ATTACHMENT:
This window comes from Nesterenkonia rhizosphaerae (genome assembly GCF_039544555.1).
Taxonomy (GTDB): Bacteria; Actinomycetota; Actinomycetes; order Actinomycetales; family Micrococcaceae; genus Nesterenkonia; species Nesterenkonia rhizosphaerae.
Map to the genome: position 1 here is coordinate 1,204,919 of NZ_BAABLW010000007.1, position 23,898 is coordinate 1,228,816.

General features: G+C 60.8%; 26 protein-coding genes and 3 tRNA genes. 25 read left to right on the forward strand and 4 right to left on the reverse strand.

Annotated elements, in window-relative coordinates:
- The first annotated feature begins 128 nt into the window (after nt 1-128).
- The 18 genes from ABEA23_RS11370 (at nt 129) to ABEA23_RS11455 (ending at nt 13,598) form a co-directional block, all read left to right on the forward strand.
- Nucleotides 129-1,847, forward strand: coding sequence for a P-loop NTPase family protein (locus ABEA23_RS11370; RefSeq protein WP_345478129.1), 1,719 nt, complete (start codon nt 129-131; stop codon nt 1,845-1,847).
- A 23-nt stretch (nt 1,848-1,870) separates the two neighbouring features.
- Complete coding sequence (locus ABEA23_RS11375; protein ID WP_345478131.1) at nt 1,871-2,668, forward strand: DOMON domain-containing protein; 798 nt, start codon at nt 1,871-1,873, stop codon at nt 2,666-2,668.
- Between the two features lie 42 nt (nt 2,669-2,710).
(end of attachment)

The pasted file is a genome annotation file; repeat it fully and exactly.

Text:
This window comes from Nesterenkonia rhizosphaerae (genome assembly GCF_039544555.1).
Taxonomy (GTDB): Bacteria; Actinomycetota; Actinomycetes; order Actinomycetales; family Micrococcaceae; genus Nesterenkonia; species Nesterenkonia rhizosphaerae.
Map to the genome: position 1 here is coordinate 1,204,919 of NZ_BAABLW010000007.1, position 23,898 is coordinate 1,228,816.

General features: G+C 60.8%; 26 protein-coding genes and 3 tRNA genes. 25 read left to right on the forward strand and 4 right to left on the reverse strand.

Annotated elements, in window-relative coordinates:
- The first annotated feature begins 128 nt into the window (after nt 1-128).
- The 18 genes from ABEA23_RS11370 (at nt 129) to ABEA23_RS11455 (ending at nt 13,598) form a co-directional block, all read left to right on the forward strand.
- Nucleotides 129-1,847, forward strand: coding sequence for a P-loop NTPase family protein (locus ABEA23_RS11370; RefSeq protein WP_345478129.1), 1,719 nt, complete (start codon nt 129-131; stop codon nt 1,845-1,847).
- A 23-nt stretch (nt 1,848-1,870) separates the two neighbouring features.
- Complete coding sequence (locus ABEA23_RS11375; protein ID WP_345478131.1) at nt 1,871-2,668, forward strand: DOMON domain-containing protein; 798 nt, start codon at nt 1,871-1,873, stop codon at nt 2,666-2,668.
- Between the two features lie 42 nt (nt 2,669-2,710).